Eagle Creek appears to crawl up this seemingly little stream up the mountain. But at every "stream crossing" we were suddenly faced with a far larger stream than it appeared. This criss crossing action continued for about 7 miles, and while we had a good pace on dry land, each stream crossing turned into a 20 minute or more affair as in most cases, we could only cross one at a time. A few of the boys fell in, nothing deep, but more than enough to soak up boots. The sound of sloshing boots became common after only six crossings. A few of us learned tricks, using our trekking poles to balance our way across, looking for larger stones just barely under the water or moving downed logs into position to cross. After crossing the stream for the last time (15th) we took a break and had our lunch at about 3 pm. At this point there were only two miles left, so we thought wed done great.

The last two miles though, would prove to be killer. From this point the trail veers off the stream and follows an old creek bed straight up. Yes, apparently, they forgot to implement switchbacks of any degree on this trail, especially where it probably needed them the most. We were already quite tired when we began hiking straight up, along a path that was made mostly of slick stream bed stones. The pace was brutal. I remember at one point, taking one step, stopping, breathing, then taking another step. On two occasions, the trail would level out a bit and we would cheer, thinking we had arrived. We were tricked on both occasions with yet more incline. I have no pictures of this section because I was far too tired to even think about taking out the camera. Those last two miles we went up almost 3000 feet.

We did all finally reach the top, to the shelter called Spence field. There was a nice small spring next to it which I think we dried as we sucked down water as fast as we could filter it. We got up there at 7 pm right as the sun was about to go down over the top of the mountain and most of us just sat there in stunned silence and exhaustion. I was able to get up and walk around a little bit, hoping not to get too stiff. It was during this period that I was able to take some of my favorite pictures ever taken.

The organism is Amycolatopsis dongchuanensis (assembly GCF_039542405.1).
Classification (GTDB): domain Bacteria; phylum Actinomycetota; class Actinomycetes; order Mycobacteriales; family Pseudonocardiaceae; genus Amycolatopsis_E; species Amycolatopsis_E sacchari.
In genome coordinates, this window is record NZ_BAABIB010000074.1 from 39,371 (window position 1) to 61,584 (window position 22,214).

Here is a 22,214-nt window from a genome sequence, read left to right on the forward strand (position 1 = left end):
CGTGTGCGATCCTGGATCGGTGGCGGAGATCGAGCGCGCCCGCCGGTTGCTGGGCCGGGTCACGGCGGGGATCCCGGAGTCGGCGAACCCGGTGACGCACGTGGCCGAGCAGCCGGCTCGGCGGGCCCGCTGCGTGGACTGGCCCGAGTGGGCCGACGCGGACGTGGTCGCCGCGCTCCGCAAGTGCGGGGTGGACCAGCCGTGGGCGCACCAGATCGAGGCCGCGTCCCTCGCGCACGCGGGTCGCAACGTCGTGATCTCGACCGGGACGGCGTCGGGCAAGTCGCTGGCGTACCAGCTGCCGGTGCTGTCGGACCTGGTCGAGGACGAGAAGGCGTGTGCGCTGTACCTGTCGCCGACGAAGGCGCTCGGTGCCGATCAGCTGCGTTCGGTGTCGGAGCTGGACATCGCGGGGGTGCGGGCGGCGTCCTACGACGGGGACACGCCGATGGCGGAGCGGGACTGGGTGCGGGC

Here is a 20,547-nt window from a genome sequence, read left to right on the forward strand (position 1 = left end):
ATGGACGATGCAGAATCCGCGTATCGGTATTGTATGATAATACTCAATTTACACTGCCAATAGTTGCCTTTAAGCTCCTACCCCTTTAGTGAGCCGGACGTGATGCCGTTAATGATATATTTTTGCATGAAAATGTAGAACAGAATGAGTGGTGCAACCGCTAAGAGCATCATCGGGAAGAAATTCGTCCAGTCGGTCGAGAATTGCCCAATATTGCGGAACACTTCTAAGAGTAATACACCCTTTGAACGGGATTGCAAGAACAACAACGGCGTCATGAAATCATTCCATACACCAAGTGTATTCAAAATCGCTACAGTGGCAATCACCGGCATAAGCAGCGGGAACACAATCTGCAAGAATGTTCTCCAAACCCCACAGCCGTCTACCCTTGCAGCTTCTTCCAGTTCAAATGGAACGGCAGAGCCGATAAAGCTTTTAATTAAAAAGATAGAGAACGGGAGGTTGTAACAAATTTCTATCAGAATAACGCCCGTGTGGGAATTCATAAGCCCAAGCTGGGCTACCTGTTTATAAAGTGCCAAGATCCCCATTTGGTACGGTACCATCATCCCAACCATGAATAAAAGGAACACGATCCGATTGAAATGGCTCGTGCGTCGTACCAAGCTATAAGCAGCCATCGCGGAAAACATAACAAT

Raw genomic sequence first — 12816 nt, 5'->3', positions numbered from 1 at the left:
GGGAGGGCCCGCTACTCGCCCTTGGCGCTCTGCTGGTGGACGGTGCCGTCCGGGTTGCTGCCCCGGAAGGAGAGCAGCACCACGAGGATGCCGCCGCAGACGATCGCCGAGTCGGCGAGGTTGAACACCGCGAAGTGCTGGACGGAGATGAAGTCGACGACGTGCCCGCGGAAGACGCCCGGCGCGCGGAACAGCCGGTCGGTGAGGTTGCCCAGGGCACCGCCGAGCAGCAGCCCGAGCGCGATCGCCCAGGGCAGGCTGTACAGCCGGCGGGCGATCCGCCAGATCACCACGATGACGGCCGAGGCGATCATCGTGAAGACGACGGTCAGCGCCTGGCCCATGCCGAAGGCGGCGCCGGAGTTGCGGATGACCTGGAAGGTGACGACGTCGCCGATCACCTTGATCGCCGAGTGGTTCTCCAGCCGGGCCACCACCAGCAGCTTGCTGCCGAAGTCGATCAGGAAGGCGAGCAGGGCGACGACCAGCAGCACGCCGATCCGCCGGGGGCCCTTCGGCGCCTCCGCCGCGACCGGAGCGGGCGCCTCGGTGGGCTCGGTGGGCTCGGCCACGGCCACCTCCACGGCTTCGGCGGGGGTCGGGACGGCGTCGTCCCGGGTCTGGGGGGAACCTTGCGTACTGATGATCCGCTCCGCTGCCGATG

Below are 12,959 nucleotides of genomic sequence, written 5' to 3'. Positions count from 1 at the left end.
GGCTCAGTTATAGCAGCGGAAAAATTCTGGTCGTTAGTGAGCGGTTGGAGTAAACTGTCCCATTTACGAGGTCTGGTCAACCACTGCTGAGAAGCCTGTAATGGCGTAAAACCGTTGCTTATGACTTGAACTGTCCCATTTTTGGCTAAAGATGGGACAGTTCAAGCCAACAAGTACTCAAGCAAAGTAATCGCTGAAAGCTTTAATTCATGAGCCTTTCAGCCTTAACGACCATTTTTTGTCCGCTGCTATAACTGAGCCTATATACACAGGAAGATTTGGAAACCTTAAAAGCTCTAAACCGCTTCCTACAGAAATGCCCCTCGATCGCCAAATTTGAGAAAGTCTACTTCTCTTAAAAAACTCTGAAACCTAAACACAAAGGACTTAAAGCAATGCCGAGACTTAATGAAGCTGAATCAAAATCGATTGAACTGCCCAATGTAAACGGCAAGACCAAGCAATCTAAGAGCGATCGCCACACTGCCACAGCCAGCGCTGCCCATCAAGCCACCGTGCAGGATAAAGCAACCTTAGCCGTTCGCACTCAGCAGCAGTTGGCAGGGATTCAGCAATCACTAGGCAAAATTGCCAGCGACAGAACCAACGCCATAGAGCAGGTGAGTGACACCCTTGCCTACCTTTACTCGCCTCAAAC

After about 15 minutes of rest, I got the boys up. We gathered enough firewood to get a nice large fire going inside this shelter, which was one of the nicest ones I had ever seen here in the Smokeys. As the fire settled, the boys cracked out their large variety of meals, all of us happy that we would be able to enjoy hot food tonight without threat of rain. As they got their bellies full, their voices rang out with the tales of the day, the slipping in the stream, the sloshing of the boots (most were drying next to the fire) and the lessons learned from that day. By 9 pm we were dead asleep.

The return trip was quite uneventful. It was of course, all downhill now and despite the soreness from the day before, we had a head of steam heading down the mountain. On top of that, we all had dry clothing on for the first time in two days. The lessons learned from crossing the stream helped us cross the 15 crossings with only one slip. We were all in really good spirits, first knowing that a really large meal awaited us after Fontana dam, but also knowing that we had defeated Eagle Creek. As we reached campsite 90 and stopped for lunch, this time at 1 pm, I took time to take one last meaningful picture, another one that makes me love these mountains so very much.

They were nice and loud at the restaurant, but at the hotel we had that night, there was silence and most were out by even 8...after showers of course.

Happy Hiking,


Friday, April 8, 2011